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South Korea's homegrown Nuri rocket launches satellites into orbit for 1st time

South Korea's Nuri rocket launches on its first-ever successful satellite-deploying mission, on June 21, 2022.
South Korea's Nuri rocket launches on June 21, 2022. The liftoff was the second for the homegrown Nuri and the first to successfully deploy satellites into orbit. (Image credit: Korea Aerospace Research Institute (KARI))

A fully homegrown South Korean rocket has put satellites into orbit for the first time ever.

The nation's new Nuri rocket lifted off from Naro Space Center on Tuesday (June 21) at 3 a.m. EDT (0700 GMT), eventually deploying six payloads into Earth orbit, Reuters reported (opens in new tab).

One of those payloads was a 358-pound (162.5 kilograms) test satellite that successfully made contact with a base station in Antarctica after reaching orbit, according to Reuters. The others were a 1.3-ton dummy satellite and four tiny  cubesats developed by university researchers.

Related: Meet Naro: South Korea's first rocket in photos

Tuesday's liftoff was the second orbital mission for the three-stage, 155-foot-tall (47.2 meters) Nuri. The first, in October 2021, failed to place a dummy payload into orbit as planned after the rocket's third stage shut down prematurely.

So Tuesday's success was a very big deal for South Korea, which wants to launch its own constellation of navigation satellites and send probes to the moon, among other space goals.

"Now the road to space from our land has been opened," South Korean President Yoon Suk-yeol said shortly after Tuesday's launch, according to Reuters. "It was the product of 30 years of daunting challenges. From now on, the dreams and hopes of our people and our youth will extend into space."

South Korea has launched a satellite to orbit once before, in 2013 with a rocket called Naro. But Naro was a joint project with Russia, whereas Nuri is a fully homegrown vehicle, developed by the Korea Aerospace Research Institute, as Reuters noted.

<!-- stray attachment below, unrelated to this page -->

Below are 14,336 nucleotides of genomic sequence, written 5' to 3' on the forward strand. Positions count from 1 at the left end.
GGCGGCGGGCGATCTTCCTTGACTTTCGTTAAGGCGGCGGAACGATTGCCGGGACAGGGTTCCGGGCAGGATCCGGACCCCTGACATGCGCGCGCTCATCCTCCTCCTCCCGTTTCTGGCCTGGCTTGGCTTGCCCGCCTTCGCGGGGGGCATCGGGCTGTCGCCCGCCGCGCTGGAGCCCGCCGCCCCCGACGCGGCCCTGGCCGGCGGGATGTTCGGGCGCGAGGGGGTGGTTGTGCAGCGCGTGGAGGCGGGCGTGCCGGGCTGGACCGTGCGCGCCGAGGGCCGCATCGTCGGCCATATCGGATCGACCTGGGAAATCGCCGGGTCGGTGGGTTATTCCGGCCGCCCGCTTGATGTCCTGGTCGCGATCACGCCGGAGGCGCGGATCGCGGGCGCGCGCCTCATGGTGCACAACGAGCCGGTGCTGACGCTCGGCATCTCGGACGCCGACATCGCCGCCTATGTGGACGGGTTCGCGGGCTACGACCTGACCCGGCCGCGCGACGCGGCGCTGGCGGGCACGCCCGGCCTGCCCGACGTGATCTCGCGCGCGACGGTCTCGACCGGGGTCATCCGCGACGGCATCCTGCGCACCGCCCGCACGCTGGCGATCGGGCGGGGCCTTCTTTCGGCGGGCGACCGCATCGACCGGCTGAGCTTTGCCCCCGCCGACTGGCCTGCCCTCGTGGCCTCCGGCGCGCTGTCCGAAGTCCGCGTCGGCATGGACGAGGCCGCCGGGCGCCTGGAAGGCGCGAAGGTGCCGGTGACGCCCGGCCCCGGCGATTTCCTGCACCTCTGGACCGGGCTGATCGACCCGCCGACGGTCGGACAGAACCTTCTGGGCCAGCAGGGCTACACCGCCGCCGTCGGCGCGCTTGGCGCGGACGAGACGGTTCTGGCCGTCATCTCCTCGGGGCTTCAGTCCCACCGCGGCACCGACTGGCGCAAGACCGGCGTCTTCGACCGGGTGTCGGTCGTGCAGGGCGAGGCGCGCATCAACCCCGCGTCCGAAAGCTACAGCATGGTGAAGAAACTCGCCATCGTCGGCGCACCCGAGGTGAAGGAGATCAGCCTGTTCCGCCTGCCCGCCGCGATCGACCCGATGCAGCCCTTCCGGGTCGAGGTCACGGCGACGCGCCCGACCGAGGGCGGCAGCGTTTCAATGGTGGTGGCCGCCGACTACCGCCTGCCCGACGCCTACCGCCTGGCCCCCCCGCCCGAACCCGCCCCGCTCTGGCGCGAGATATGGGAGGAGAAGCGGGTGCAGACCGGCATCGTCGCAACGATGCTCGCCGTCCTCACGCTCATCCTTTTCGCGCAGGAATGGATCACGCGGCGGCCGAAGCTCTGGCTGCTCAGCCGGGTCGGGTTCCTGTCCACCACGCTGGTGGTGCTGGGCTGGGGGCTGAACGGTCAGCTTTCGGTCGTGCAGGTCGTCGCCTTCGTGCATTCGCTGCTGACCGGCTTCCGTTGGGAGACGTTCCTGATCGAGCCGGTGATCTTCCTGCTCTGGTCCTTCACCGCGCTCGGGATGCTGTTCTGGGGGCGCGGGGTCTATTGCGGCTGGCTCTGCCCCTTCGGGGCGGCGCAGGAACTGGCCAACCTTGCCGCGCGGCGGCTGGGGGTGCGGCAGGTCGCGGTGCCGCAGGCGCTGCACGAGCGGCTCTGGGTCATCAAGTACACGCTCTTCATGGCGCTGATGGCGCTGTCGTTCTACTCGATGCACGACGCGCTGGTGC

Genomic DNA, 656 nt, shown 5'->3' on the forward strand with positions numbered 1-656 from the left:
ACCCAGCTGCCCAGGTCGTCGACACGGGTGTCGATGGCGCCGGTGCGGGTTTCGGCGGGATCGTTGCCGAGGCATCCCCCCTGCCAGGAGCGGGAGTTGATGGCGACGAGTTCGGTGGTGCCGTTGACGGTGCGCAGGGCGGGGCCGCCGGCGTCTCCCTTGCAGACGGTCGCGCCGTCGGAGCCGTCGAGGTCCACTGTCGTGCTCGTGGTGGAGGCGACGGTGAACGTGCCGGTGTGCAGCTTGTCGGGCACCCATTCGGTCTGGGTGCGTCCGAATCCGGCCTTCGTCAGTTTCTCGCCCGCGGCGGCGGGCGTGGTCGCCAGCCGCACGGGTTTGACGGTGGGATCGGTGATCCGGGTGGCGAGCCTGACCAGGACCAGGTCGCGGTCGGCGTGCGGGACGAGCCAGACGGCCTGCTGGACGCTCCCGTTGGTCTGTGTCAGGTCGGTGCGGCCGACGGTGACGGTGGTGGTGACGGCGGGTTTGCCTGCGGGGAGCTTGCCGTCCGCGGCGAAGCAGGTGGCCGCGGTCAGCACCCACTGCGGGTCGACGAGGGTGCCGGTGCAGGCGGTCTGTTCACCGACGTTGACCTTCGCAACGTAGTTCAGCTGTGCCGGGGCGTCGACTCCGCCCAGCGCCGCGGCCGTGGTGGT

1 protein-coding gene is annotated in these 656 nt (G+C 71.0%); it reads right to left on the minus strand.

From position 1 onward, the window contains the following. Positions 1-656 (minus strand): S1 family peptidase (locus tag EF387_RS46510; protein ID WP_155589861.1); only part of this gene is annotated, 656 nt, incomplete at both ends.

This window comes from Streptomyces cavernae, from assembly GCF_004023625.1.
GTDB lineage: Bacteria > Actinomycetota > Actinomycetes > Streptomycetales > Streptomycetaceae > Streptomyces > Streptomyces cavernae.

Mike Wall is the author of "Out There (opens in new tab)" (Grand Central Publishing, 2018; illustrated by Karl Tate), a book about the search for alien life. Follow him on Twitter @michaeldwall (opens in new tab). Follow us on Twitter @Spacedotcom (opens in new tab) or on Facebook (opens in new tab).  

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Mike Wall
Mike Wall

Michael Wall is a Senior Space Writer with Space.com (opens in new tab) and joined the team in 2010. He primarily covers exoplanets, spaceflight and military space, but has been known to dabble in the space art beat. His book about the search for alien life, "Out There," was published on Nov. 13, 2018. Before becoming a science writer, Michael worked as a herpetologist and wildlife biologist. He has a Ph.D. in evolutionary biology from the University of Sydney, Australia, a bachelor's degree from the University of Arizona, and a graduate certificate in science writing from the University of California, Santa Cruz. To find out what his latest project is, you can follow Michael on Twitter.